For all the buzz in recent years over Jason Day, Rory McIlroy, Jordan Spieth and the other next-generation players battling for supremacy in the post-Tiger Woods era, the most dominant figure in professional golf is someone who won his first Masters title before those players were even born.
At an age when he could be capitalizing on senior discounts, Bernhard Langer is instead having his way with golf’s senior circuit, the PGA Tour Champions, which the Boca Raton resident has ruled for much of the past decade.
Last year, at age 59, Langer captured four tournaments en route to winning the tour’s prize money crown with $3,016,959. It marked the fifth consecutive season that the two-time Masters champion (1985 and 1993) topped the money list—a feat that not even Tiger pulled off during his prime on the PGA Tour. Along the way, the native of Germany earned a combined $13,020,160 from 2012 through 2016, with 15 tournaments wins and 84 top-10 finishes.
This month, Langer not only returns to the site of one of his 29 Champions tour victories, he gets to wake up each morning of the tournament in his own bed. The father of four with his wife of three decades, Vikki, will join a field of senior standouts at the Allianz Championship in Boca Raton (which Langer won in 2010).
The World Golf Hall of Famer spoke with Lifestyle about his remarkable late-career success.
You’ve played some of the best golf on any tour over the past decade. Are you enjoying the sport more now than ever?
Certainly, the last 10 years I’ve played some very good and very consistent golf. I’m blessed to have a job that I enjoy—and golf is a sport that’s much more enjoyable when you play well than when you play like rubbish.
Golfers on the senior circuit often have the most success in the years right after turning 50. At age 59, you led the tour in earnings by nearly $1.3 million. How is that possible?
I still believe to this day that I can improve my technique. If I can do that, I’m going to hit more fairways and more greens. (Note: Langer has led the PGA Tour Champions in scoring average and greens in regulation percentage the past three consecutive years.)
On top of that, you mature as a player. You get wiser. You learn more about yourself, the kind of shots you can and can’t pull off on a regular basis. So, the strategy should get better, the swing should get more consistent. I’ve been playing the game for 50 years now. There were a lot of years where I had to make changes. The past few years, I’ve settled down. There are certain tendencies I must pay attention to, but I’m not redefining my golf game.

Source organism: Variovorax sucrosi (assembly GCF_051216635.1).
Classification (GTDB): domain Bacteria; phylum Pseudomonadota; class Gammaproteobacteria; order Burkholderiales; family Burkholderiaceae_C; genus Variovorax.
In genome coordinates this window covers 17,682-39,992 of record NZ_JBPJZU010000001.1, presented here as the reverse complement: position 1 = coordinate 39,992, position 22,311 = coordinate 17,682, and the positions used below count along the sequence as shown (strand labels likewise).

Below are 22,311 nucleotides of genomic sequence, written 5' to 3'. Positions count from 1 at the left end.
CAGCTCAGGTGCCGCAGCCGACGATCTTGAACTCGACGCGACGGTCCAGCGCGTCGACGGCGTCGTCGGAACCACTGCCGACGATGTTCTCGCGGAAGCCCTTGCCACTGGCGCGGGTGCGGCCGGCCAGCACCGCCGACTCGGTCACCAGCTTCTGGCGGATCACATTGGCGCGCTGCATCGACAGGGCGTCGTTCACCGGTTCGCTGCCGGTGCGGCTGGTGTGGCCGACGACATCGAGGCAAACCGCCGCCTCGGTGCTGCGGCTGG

Do you ever catch grief from the other players for dominating the tour?
Oh, yes. There’s a lot of needling going on. You get comments like, “Why don’t you take a few weeks off and give the rest of us a chance?” Stuff like that. It’s all in good jest.
As someone who thrived with the anchor putter, how did you feel about the PGA Tour’s ban of that putter last year?
I think everybody who anchored [the putter against the torso] was somewhat concerned, especially when you used it for 17 years like I had. I put a lot of hours into perfecting the stroke. Then it was taken away. I spent weeks trying all sorts of techniques and finally decided to try the next best thing, which was the unanchored [long putter]. Once I dedicated myself to it and practiced with it, I got comfortable.
If anchoring were that easy, why wasn’t everyone doing it? There was never more than 10 to 15 percent of golfers using the anchored putting stroke. If it were that much of an advantage, 90 percent would have gone to it. I think the whole thing was ridiculous to start with. It didn’t serve a purpose.
Along with the obvious, what do you enjoy about playing the Allianz?
First off, I don’t have to get on an airplane or take a long car ride. Mostly, I enjoy having family and friends around—people I go to church with, friends I’ve made over the years in Boca; it’s great to have them come out and cheer me on and enjoy the tournament.
You were two shots off the lead last year heading into the final round of the Masters. What is it about that tournament that brings out the best in you?
It helps having played the course a couple of hundred times. I know where to go, where not to go, how certain putts will break. It helps to know that if the pin is here, I can’t miss the green there—because I’ve been there three times, and I could never get it up and down.
Sometimes it just brings out the best in me knowing that I have to perform at my very highest level. I can’t get away with a mediocre round of golf at Augusta National. If I do, I’ll shoot in the mid to high 70s because the course is so hard.
Mostly, I just love the challenge. It’s a really long course for me now that it’s been lengthened. I’m hitting 4-irons and 5-irons into greens where my competitors are hitting 7-irons and 8-irons. Those greens were not designed to come in with long irons; you have to stop the ball as quickly as possible, and the targets are small. So it’s difficult for me, but if I can hit the ball more or less where I want it to go, and my short game is good, I can compete.
When: Feb. 6–12
Where: The Old Course at Broken Sound, Boca Raton
Defending champ: Esteban Toledo
The field: The biggest stars of the PGA Tour Champions descend on Boca for the 11th time to compete for a $1.75 million purse. Expect former tournament champions Paul Goydos, Rocco Mediate and Bernhard Langer to join such senior standouts as Colin Montgomerie and Woody Austin for an event that has gone to playoff holes in four of the past seven years.
Schedule: Feb. 6—Women’s Day and private clinic hosted by Annika Sorenstam; Feb. 7—practice rounds; Feb. 8—Championship Pro-Am; Feb. 9—Championship Pro-Am and Grapes on the Green event; Feb. 10—first round; Feb. 11—second round; Feb. 12—final round